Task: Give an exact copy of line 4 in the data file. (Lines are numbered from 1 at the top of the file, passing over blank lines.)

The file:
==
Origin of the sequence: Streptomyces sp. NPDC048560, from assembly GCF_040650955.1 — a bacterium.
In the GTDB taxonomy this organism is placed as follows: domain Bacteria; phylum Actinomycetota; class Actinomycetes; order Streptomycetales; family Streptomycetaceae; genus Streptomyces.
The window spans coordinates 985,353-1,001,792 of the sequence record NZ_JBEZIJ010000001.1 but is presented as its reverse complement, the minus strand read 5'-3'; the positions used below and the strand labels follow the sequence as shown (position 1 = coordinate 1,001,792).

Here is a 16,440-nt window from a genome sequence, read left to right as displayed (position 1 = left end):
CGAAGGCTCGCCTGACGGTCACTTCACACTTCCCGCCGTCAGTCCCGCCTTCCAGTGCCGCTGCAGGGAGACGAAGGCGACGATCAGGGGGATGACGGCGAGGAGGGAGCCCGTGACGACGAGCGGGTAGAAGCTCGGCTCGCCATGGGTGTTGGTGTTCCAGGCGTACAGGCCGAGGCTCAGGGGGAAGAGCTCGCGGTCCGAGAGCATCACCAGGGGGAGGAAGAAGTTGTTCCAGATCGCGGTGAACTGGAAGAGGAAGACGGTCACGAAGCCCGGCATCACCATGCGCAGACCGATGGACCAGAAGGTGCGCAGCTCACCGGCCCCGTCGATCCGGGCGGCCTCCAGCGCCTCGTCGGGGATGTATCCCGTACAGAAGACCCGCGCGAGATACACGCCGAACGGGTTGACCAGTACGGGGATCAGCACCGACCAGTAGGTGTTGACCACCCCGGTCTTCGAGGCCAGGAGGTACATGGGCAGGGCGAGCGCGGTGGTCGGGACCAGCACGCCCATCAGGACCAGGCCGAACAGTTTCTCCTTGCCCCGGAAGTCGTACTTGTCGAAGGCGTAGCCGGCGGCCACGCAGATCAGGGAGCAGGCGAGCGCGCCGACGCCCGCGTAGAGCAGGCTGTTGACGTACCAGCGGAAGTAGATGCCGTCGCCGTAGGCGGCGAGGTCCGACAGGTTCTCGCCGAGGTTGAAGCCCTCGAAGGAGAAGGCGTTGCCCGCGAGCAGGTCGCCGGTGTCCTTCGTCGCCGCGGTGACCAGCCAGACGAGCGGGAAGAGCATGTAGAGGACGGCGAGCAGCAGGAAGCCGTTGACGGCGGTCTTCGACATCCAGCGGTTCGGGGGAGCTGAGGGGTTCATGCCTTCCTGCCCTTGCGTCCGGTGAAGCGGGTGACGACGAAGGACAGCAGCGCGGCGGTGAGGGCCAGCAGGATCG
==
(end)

Here is a 16,440-nt window from a genome sequence, read left to right as displayed (position 1 = left end):